Sunday, August 26, 2012

How to receive massage

People laugh at me when I say there's a learning curve involved in receiving massage. I mean really, how hard can it be?

In my society, particularly in this city where we are crazy, overworked, and constantly stressed out, relaxation is an alien concept. Letting go, sinking into physical sensation, relinquishing the idea of being productive is damn hard for many, and yet this is what's required in order to benefit from a therapeutic massage.

Even clients who wish very much for an hour of peace find it difficult to become quiet and serene. I have clients who talk throughout their sessions, something I find so puzzling. It's their hour, so they should do as they please, but - are they trying to entertain me? Distract themselves from the process so they don't actually have to relax completely? You tell me. I don't get it.

Many clients are proactive; they turn over before I've had a chance to adjust the face rest or move the pillow from beneath their knees. They lift their arms when they know I'm about to reach underneath to scoop their shoulder blades with my fingertips, or present their fingers to me, one after the other, as I work on their hands. These people suffer from chronic anxiety, I guess, or are overwhelmed by a need to control every situation. It makes me sad.

I'm not talking about everyone by the way. I do have clients who are excellent receivers of massage. Inevitably these people are not beginners. They have learned, over time, how to dial their nervous systems down a notch or two. They get their money's worth from their sessions.

If you are among those who have trouble sinking into the table and letting the massage unfold, here's what I would suggest:

1. Give yourself time both before and after the massage. On your way to the appointment, slow down, take some deep breaths, let go of your concerns and plans. You can get back into hyper productive mode later. On your way to a massage, do not make business calls or try to cram a bunch of errands into your schedule. Try not to race down the street. Stroll, gaze at the sky, stop to smell the roses. In this way you can prepare to relax.

2. On the table, don't talk. Listen to the music or nature sounds and let your attention wander. Daydream or notice what's going on for you physically. If your massage therapist is talking, ask her to please stop. Try not to anticipate what's going to happen next. Let the therapist guide you. Breathe. Let go. If your therapist does anything that makes you uncomfortable, speak up. Massage is not supposed to hurt. A "perfect" massage (no such thing) entails the receiver surfing the hedonic edge, experiencing lots of sensation, flow and release, but not pain.

3. Afterwards, take your time. Take your time getting dressed, take your time walking away from your appointment. Take a half hour after your massage to continue the process of relaxation. Drink water, refuse to be in a hurry. Plunging directly back into work will detract from the benefits of your session, I promise you. Try not to be in a hurry. Just try, please?

There are many varieties of bodywork. What I'm talking about in this post is therapeutic massage. Situations like "mall massage" - an oxymoron if I ever heard one - is a very different thing. You can go into a mall massage completely stressed out and rushed, and walk away from it in the same condition. The technician who works on you can possibly get some blood flowing through your neck and shoulders during the 10 minutes she works on you, but this is NOT a therapeutic massage.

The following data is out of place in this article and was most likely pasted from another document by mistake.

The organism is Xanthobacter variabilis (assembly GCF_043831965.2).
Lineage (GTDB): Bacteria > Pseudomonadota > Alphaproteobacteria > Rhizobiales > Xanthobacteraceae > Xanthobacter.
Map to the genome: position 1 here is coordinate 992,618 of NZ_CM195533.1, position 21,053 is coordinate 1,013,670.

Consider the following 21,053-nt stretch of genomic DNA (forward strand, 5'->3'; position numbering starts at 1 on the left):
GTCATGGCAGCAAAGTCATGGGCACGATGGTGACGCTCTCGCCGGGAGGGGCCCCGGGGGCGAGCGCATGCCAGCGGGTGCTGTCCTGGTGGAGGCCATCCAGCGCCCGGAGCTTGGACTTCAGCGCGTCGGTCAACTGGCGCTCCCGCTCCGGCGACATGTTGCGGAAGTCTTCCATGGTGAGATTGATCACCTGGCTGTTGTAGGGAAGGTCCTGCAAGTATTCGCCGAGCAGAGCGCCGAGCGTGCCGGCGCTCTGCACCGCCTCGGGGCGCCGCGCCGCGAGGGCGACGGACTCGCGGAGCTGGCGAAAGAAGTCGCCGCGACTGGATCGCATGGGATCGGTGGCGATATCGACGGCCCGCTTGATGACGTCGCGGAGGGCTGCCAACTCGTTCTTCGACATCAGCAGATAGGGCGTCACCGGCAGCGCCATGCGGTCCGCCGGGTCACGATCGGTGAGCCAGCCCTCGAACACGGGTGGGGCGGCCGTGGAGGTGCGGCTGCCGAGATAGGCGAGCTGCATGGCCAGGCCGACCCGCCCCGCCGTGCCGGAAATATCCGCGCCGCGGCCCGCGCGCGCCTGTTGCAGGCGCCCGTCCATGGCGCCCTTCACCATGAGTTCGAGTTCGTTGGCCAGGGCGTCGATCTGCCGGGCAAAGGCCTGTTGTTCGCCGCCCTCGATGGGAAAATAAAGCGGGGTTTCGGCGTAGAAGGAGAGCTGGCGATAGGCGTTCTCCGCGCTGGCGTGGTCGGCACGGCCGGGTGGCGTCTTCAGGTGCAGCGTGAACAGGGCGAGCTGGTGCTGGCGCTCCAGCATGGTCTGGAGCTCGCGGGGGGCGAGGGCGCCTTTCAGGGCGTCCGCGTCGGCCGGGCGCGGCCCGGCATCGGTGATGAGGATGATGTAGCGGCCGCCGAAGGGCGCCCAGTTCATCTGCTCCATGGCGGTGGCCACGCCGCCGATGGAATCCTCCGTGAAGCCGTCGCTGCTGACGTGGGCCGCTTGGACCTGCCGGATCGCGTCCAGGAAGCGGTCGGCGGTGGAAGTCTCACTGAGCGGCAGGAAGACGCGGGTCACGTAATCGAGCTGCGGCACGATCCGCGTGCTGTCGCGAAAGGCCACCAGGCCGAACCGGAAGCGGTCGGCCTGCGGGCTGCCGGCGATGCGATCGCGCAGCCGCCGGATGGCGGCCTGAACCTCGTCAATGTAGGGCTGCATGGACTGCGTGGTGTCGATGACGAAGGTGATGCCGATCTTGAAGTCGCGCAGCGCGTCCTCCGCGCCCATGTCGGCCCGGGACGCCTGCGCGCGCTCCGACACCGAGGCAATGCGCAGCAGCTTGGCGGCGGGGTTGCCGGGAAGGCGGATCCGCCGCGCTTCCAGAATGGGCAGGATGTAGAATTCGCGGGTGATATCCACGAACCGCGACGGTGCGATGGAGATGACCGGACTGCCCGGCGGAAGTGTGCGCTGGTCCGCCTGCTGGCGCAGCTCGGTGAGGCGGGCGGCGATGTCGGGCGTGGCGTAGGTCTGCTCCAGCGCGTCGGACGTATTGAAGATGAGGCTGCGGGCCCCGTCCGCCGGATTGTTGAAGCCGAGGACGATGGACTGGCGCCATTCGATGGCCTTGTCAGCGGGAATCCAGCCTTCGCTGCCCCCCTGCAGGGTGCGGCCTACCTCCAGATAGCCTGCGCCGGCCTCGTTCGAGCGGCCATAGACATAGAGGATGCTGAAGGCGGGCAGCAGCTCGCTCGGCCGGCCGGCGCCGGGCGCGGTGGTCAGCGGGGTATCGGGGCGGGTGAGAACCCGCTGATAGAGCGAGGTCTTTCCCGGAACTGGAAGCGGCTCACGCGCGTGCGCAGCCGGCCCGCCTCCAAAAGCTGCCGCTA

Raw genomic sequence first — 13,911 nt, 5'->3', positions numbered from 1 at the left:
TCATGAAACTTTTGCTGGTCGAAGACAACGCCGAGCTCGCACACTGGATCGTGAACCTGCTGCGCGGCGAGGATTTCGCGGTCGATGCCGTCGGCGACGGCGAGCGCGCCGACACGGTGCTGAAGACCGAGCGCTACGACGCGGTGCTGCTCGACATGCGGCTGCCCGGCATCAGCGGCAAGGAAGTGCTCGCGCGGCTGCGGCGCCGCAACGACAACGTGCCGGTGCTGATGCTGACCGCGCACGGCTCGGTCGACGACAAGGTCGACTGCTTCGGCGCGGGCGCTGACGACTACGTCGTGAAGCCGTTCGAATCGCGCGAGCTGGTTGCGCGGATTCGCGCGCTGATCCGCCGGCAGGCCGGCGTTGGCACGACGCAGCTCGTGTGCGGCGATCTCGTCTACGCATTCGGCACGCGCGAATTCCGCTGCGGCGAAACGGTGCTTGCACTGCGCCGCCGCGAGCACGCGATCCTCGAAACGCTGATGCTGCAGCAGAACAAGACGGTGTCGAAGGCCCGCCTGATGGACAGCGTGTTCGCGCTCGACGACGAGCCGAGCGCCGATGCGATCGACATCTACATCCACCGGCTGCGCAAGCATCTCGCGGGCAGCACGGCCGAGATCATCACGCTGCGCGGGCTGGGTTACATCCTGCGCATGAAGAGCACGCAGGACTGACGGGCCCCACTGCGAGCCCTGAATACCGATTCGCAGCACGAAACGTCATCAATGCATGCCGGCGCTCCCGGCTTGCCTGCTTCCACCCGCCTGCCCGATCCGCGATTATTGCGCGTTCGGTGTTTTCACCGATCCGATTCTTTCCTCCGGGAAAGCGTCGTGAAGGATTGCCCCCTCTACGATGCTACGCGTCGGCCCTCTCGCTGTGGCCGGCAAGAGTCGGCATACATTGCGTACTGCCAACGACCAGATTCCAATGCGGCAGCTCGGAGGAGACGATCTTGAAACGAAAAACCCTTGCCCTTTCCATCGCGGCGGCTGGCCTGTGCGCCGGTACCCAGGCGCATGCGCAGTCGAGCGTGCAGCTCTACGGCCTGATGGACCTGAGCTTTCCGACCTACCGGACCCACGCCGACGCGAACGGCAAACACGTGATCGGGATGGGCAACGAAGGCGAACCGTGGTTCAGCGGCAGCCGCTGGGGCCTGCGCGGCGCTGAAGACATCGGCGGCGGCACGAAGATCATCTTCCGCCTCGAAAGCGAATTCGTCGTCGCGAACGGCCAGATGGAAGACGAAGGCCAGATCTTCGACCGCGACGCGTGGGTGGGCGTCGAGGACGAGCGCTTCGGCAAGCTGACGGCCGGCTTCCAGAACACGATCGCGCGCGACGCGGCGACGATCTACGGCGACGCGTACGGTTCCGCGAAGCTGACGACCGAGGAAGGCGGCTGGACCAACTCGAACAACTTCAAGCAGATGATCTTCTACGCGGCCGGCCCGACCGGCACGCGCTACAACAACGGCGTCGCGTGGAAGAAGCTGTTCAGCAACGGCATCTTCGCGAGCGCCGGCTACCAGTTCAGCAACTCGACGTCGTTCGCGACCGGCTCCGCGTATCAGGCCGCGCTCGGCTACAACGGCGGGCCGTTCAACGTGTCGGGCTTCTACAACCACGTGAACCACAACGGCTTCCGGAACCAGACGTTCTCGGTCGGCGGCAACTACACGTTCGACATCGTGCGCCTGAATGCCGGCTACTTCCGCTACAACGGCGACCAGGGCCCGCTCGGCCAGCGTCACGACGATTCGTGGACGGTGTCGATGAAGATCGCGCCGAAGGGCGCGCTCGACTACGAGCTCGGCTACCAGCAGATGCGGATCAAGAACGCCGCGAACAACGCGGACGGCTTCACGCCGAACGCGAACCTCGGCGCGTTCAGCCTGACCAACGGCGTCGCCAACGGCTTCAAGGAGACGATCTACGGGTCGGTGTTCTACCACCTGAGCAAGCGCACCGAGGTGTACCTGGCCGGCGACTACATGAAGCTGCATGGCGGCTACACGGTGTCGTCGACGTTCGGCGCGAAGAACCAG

There are massage therapists who believe that pain is an inevitable part of every session. These people make it possible for their clients to hang on for dear life to their beloved tension by using too much pressure. The client remains tense while the therapist pushes harder and harder. It's like a battle between therapist and client. Hence the massage hurts. There will be soreness afterwards, even bruising sometimes. There are massage therapists who will purposely hurt you. It's a very weird, macho approach that makes no sense to me.

If you're willing to breathe, take your time, and truly settle into the table, you can, over time, teach yourself how to relax. That skill is great in many circumstances, such as when you can't sleep, or when you're trying to have fun but you're so preoccupied with your stress that you can't let down. Learning how to get quiet and relax will help you become a better listener which is a great (and unusual) skill. In a state of relaxation the body can engage in a number of minor repairs that are not possible when we are in a state of agitation or even if we do nothing more than thinking ahead to what's next. In that state, energy goes to the muscles in anticipation of movement, not for repairs.

Only while relaxed can we digest. Indigestion and reflux are often the result of living life in the fast lane. There are so many benefits to relaxation. So many!

Learning to receive massage will not only benefit you during your session, but throughout the rest of your day. Over time the benefits will stretch out over a period of days. It is well worth the effort to learn how to relax. Believe me.

May all beings be peaceful, may it be so. Shalom.

Friday, August 17, 2012

How much is too much?

One of my great teachers used to say that all food is both medicine and poison, depending on the situation, the person ingesting, and the quantity eaten at any given time. This resonates as truth (whatever truth is) at every level.